This hack to teach toddlers to speak and read fluently is incredible and may help improve your toddler's reading capabilities.
According to Readability, children learn to read fluently at different rates. By the end of the third grade, or about when they are 9 or 10 years old, the majority of children can read fluently and independently. At this age, kids can read simple words and picture books. However, there are ways to help improve your toddlers reading capabilities from learning fluently in a couple of years to learning in a just months.
Take a look at the video yourself
Takeaway: Try to teach your toddler to sound out common parts of sight words such as the 'oul' in words like 'could' and 'would' instead of plainly memorizing the sight words. However, some memorization is necessary.
According to Allison McDonald from Scholastic, learning sight words can help kids free up their cognitive resources to concentrate on the more challenging words that need for good decoding abilities. In the event that those decoding abilities fail, they can nevertheless comprehend the majority of the content. Sight words are crucial for reading comprehension, but they also serve as excellent self-confidence builders.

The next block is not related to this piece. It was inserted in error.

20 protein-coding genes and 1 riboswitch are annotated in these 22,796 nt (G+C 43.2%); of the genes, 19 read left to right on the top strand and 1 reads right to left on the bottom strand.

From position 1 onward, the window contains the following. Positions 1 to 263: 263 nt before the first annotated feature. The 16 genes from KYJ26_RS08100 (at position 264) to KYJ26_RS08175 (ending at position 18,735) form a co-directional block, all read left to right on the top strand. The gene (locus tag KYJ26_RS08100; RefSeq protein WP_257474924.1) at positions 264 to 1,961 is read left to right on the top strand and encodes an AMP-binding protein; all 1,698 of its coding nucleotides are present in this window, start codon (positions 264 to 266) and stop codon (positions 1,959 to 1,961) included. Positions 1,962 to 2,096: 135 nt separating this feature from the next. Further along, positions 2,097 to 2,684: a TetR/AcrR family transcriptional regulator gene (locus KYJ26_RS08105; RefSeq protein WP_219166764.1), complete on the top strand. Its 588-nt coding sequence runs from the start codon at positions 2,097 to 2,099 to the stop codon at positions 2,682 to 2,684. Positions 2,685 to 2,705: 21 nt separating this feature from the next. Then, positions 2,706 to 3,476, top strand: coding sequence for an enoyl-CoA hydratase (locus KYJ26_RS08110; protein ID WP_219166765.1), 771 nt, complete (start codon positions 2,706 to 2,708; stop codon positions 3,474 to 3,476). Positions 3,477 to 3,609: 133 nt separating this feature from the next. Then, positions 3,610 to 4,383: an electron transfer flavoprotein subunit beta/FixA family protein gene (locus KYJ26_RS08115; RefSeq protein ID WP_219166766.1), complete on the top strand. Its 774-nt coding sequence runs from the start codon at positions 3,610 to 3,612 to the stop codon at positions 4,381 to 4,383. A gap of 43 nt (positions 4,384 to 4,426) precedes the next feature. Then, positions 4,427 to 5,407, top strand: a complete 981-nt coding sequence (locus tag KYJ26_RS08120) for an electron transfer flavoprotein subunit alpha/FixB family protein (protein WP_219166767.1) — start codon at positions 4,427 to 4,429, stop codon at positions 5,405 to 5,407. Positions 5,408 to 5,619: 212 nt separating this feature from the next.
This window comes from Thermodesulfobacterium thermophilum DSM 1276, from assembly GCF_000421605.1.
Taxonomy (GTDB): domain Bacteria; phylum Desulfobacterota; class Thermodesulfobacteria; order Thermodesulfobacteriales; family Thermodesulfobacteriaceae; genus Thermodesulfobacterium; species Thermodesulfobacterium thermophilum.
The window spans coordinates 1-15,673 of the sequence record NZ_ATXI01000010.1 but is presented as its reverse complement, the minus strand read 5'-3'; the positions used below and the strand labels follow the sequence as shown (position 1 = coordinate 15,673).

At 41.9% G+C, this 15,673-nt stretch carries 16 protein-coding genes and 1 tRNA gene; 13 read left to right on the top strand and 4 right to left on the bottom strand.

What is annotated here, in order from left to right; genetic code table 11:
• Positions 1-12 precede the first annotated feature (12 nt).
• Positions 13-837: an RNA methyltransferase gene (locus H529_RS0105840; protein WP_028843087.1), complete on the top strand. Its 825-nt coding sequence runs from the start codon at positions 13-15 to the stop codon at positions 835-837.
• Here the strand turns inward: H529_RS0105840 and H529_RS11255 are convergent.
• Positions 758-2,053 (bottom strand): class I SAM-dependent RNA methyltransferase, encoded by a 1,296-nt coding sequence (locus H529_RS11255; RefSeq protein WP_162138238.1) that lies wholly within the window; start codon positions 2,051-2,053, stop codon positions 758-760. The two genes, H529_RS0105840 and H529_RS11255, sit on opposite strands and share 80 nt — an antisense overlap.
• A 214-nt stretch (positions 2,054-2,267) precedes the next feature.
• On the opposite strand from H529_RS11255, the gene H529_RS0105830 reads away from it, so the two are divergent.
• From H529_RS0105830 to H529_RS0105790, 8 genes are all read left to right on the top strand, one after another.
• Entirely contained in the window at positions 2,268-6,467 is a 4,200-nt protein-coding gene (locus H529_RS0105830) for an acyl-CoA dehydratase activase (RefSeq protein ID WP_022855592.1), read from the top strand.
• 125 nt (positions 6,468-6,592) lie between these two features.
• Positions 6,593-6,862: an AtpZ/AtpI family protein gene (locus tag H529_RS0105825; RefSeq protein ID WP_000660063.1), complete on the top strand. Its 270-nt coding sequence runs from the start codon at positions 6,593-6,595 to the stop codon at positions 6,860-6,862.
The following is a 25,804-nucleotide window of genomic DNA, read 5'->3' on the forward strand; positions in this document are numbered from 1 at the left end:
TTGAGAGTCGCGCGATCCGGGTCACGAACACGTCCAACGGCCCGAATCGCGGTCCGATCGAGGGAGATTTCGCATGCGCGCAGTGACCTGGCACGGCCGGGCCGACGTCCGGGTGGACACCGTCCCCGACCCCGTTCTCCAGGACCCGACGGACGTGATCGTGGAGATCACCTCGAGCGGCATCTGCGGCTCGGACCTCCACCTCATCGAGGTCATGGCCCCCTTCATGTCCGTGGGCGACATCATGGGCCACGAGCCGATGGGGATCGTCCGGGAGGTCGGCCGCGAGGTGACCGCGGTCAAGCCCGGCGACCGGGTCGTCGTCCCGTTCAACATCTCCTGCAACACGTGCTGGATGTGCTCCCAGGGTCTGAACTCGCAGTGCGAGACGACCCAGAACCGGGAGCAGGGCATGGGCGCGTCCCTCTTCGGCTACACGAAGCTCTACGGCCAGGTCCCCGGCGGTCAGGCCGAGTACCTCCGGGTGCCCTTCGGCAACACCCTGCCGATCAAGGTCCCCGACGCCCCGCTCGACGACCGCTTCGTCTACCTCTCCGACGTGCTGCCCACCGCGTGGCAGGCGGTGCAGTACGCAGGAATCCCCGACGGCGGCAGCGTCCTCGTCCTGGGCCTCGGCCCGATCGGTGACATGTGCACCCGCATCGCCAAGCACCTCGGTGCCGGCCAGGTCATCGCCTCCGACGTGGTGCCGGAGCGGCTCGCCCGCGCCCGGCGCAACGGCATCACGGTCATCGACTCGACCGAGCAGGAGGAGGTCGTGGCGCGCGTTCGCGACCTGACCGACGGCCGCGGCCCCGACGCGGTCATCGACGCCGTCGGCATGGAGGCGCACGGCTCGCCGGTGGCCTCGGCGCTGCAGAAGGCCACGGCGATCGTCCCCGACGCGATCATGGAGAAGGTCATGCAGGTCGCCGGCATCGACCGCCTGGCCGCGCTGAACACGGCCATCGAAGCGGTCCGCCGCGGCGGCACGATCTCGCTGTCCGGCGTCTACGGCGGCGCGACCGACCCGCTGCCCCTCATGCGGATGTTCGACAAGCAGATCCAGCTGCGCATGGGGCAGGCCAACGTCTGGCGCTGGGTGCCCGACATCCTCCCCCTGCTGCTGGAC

As seen in the video, Toddlerscanread starts off by telling the toddler to say the sight word 'could' but as he switched to the sight word 'would' the toddler was not capable of saying it. After learning to pronounce each individual syllable in the words, the toddler was then able to to correctly pronounce both 'could' and 'would'.
One comment said,
My dad taught me this way, I could read better & faster than most at my age and now I’m also a grammar stickler
One parent said,
Yes. My son memorized sight words. My daughter learned phonics. She learned way faster than him when it comes to new words.
Comment down below if this is a method you currently employ with your child and if not, are you willing to try to? Don't forget to leave a like and share this article with your friends and family if you found this article helpful.
Disclaimer: This article was written for educational and informational purposes.